Bangu has no view of Cristo Redentor, so I made one of Brauno Redentor
Well, I had another crazy week, and some crazy newsas well. We had transfers today, and as the titleof the email says, I got transferred! I have left Bangu and was transferred to an area a little bit closer to the center of Rio in the same stake as another ward I served in (Ramos). Now, I´m in the Abolição ward! Abolição means abolition in portuguese, so I´ve decided that I´ll devote my time strive to free those who are imprissioned, or "enslavened", by sin and temptations from Satan. I´m excited . My companion is Elder Gonzalez, a swell and light-hearted Bolivian, with an ever so swell hispanic accent (He´s from Santa Cruz, Bolivia). Although my time was short in Bangu, I learned a lot there, and gained lots of experience through both the ups and downs that I hope I can bring with me through the rest of my mission and life.
Let´s answer those questions!
My shoes aren´t a huge worry for now. I´m pretty sure I can make it to the end of my mission without having to buy a new pair. I have one pair that I use for normal proselyting, one on Sundays, and one for Zone Conferences. The Proselyting pair has been trucking along since I bought them last January here, and although the sole is starting to get thin, I´ve got my other Spair that should last until the end
How are the pants holding up?
They´re big. Especially around the waist, the length is fine. None of them have torn (Except for a pocket in one of them, so pants aren´t a big worry for me. Although, all of my black pants have gotten a little faded from washing them which makes them not match perfectly. To me is really doesn´t seem like a problem, but I can see why a mom would worry about that.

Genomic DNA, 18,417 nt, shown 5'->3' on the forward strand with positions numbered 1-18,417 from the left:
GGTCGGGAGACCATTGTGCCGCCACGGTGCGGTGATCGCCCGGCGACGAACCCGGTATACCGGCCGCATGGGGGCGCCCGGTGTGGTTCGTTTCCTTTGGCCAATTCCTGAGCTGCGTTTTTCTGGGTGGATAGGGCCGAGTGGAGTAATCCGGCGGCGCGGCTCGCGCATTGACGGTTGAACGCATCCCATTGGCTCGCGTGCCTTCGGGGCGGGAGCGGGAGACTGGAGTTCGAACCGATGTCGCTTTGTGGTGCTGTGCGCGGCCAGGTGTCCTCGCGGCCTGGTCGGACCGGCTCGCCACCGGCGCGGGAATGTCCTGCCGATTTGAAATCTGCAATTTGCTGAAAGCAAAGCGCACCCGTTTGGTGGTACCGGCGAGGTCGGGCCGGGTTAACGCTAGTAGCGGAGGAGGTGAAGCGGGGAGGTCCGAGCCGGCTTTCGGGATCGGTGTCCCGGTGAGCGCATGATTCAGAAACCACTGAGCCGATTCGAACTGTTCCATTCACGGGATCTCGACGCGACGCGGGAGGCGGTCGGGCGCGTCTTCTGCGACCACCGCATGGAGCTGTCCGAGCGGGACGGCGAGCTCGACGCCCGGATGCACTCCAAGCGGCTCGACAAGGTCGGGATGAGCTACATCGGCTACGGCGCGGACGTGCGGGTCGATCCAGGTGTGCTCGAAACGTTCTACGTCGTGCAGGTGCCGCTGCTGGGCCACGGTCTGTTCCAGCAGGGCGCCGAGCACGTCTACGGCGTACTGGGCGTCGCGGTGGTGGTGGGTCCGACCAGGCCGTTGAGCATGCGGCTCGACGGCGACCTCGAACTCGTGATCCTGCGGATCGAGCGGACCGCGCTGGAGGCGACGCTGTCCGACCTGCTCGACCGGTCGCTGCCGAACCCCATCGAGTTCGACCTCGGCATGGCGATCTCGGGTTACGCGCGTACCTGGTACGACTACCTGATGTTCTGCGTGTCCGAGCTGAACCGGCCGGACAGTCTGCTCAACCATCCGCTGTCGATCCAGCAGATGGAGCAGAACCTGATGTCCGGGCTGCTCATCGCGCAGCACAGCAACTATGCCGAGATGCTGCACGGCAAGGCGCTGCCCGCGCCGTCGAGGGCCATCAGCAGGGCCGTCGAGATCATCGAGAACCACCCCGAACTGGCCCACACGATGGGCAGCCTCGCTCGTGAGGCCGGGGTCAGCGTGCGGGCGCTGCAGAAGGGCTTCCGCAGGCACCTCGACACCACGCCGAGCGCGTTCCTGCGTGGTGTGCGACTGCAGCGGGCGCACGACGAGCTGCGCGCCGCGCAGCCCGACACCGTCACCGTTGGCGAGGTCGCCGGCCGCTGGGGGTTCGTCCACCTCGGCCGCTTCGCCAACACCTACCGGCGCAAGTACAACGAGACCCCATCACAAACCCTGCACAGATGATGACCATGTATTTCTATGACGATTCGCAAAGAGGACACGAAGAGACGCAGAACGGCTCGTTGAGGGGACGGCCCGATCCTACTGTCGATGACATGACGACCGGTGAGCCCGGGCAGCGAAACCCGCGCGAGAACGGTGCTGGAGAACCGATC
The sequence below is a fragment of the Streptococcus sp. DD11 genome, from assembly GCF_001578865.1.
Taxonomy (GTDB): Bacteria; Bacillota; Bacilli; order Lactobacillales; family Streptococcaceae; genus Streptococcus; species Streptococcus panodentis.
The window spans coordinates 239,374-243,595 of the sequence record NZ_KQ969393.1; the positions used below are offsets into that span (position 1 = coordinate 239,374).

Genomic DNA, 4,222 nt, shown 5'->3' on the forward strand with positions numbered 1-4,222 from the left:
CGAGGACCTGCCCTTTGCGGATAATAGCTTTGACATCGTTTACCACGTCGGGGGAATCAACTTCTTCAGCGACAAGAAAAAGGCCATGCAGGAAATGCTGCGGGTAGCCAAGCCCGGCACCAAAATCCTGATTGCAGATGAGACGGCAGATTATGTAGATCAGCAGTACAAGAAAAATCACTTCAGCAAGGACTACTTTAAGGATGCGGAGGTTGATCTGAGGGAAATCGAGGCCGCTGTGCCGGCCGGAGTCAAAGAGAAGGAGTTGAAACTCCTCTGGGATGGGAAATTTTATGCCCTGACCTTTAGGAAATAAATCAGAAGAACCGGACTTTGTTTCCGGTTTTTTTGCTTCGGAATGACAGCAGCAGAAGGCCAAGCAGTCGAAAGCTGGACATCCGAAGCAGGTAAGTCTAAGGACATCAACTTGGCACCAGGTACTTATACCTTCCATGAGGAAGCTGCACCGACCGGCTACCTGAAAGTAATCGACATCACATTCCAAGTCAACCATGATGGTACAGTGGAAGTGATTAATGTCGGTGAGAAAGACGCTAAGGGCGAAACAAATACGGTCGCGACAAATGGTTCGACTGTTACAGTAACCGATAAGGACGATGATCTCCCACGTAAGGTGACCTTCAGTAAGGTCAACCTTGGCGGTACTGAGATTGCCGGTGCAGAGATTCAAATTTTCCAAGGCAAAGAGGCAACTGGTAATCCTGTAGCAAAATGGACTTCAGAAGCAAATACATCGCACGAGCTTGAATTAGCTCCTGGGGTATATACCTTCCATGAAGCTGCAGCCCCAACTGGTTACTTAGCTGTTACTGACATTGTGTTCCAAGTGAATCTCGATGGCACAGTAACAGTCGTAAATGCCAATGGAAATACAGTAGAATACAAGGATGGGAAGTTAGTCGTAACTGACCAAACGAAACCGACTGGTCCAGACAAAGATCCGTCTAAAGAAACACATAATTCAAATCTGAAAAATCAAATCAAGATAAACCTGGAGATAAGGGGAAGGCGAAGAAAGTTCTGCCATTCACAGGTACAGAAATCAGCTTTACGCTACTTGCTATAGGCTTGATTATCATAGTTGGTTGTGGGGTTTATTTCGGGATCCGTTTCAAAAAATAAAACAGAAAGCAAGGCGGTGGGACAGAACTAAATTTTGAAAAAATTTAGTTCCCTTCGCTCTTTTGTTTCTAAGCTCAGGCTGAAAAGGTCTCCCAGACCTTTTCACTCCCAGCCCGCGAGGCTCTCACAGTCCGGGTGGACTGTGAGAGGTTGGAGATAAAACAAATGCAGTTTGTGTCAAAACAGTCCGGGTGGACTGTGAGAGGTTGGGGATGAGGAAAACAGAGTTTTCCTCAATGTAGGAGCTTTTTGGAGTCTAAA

How often do I wear my suit coat?
Just on Sundays at church and special events (Zone Conference, Mission Tour, The Mission Choir that we´ll have starting this week.)
What kinds of Service projects have I done?
Hmmm I´ve painted a member´s wall once, helped put tiles on a members wall, rearrange furniture, help people move, and the every now and then carrying someheavy object for an elderly lady. We have lots of rules about what kinds of service projects we can and can´t do. We can´t serve for more than an hour, and we need to avoid projects that would require us to work for various days. For that reason, I haven´t been able to participate in quite as many as I would have liked.
Do I play the organ or piano in the ward?
Well, for two weeks in Bangu, I was playing a normal piano, like the one in our house. Now that I got transferred, I´m back to subtly singing during sacrament meeting. We´ll see if this ward needs someone to help out.
Any advice for young men/young women getting prepared to serve a mission?
As far as prep goes before the mission, one of the biggest regrets I have is not having left with the missionaries at home as I could have. I still remember those few times I left with Elders at home, and they helped me understand what kind of work I´d do in the field, but I definitley could have done more visits with them. I wish I could go back in time and gain more experience by helping them. I hope I can make up for it by helping the missionaries in the home ward much more after returning home.
This reminds me, the bishop in Bangu showed me a book written by a former area seventy and professor at Harvard, Clayton Christensen. The book was called "The Power of the Everyday Missionary". from the parts that I read, I want to EXHORT everyone at home who feels scared or nervous to do missionary work (Which I think is everyone) to buy a copy. Online. I don´t know how, just do it.
I hope this week will be full of wonderful news about my new area and companion. I´m super dooper excited to be here, fulfilling my dream in serving the Lord in this wonderful army of representatives of our Savior, Jesus Christ. I love you all, and let Grandma Pannone know that one of her packages got to me! (It had peanut butter, post-it notes, peanut brittle, and much more! Thank you Grandma!)